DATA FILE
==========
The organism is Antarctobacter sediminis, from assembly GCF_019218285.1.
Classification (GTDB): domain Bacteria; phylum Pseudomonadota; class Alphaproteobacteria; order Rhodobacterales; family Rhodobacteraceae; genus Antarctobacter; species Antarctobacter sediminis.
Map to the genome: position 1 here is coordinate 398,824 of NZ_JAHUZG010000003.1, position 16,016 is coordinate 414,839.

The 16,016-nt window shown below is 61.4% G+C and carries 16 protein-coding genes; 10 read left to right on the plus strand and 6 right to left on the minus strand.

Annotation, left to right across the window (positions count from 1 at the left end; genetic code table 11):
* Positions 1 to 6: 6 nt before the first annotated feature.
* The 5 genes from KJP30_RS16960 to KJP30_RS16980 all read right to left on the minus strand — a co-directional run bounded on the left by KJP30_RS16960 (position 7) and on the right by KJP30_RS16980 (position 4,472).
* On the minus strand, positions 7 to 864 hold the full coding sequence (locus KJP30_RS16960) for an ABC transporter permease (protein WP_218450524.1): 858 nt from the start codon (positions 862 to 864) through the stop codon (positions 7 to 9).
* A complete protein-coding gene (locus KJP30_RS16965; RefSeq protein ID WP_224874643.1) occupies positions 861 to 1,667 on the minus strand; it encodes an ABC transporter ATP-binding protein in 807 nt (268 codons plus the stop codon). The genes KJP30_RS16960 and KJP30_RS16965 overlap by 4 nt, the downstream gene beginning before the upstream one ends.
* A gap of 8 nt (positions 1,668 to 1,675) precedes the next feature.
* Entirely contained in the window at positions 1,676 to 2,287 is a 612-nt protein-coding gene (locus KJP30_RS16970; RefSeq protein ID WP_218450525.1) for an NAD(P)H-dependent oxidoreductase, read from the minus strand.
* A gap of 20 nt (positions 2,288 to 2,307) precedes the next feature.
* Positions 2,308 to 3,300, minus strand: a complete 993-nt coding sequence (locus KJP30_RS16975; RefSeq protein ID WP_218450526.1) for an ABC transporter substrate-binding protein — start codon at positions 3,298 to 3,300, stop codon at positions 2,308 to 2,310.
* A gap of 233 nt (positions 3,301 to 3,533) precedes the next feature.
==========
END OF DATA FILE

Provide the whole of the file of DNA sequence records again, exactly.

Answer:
The organism is Antarctobacter sediminis, from assembly GCF_019218285.1.
Classification (GTDB): domain Bacteria; phylum Pseudomonadota; class Alphaproteobacteria; order Rhodobacterales; family Rhodobacteraceae; genus Antarctobacter; species Antarctobacter sediminis.
Map to the genome: position 1 here is coordinate 398,824 of NZ_JAHUZG010000003.1, position 16,016 is coordinate 414,839.

The 16,016-nt window shown below is 61.4% G+C and carries 16 protein-coding genes; 10 read left to right on the plus strand and 6 right to left on the minus strand.

Annotation, left to right across the window (positions count from 1 at the left end; genetic code table 11):
* Positions 1 to 6: 6 nt before the first annotated feature.
* The 5 genes from KJP30_RS16960 to KJP30_RS16980 all read right to left on the minus strand — a co-directional run bounded on the left by KJP30_RS16960 (position 7) and on the right by KJP30_RS16980 (position 4,472).
* On the minus strand, positions 7 to 864 hold the full coding sequence (locus KJP30_RS16960) for an ABC transporter permease (protein WP_218450524.1): 858 nt from the start codon (positions 862 to 864) through the stop codon (positions 7 to 9).
* A complete protein-coding gene (locus KJP30_RS16965; RefSeq protein ID WP_224874643.1) occupies positions 861 to 1,667 on the minus strand; it encodes an ABC transporter ATP-binding protein in 807 nt (268 codons plus the stop codon). The genes KJP30_RS16960 and KJP30_RS16965 overlap by 4 nt, the downstream gene beginning before the upstream one ends.
* A gap of 8 nt (positions 1,668 to 1,675) precedes the next feature.
* Entirely contained in the window at positions 1,676 to 2,287 is a 612-nt protein-coding gene (locus KJP30_RS16970; RefSeq protein ID WP_218450525.1) for an NAD(P)H-dependent oxidoreductase, read from the minus strand.
* A gap of 20 nt (positions 2,288 to 2,307) precedes the next feature.
* Positions 2,308 to 3,300, minus strand: a complete 993-nt coding sequence (locus KJP30_RS16975; RefSeq protein ID WP_218450526.1) for an ABC transporter substrate-binding protein — start codon at positions 3,298 to 3,300, stop codon at positions 2,308 to 2,310.
* A gap of 233 nt (positions 3,301 to 3,533) precedes the next feature.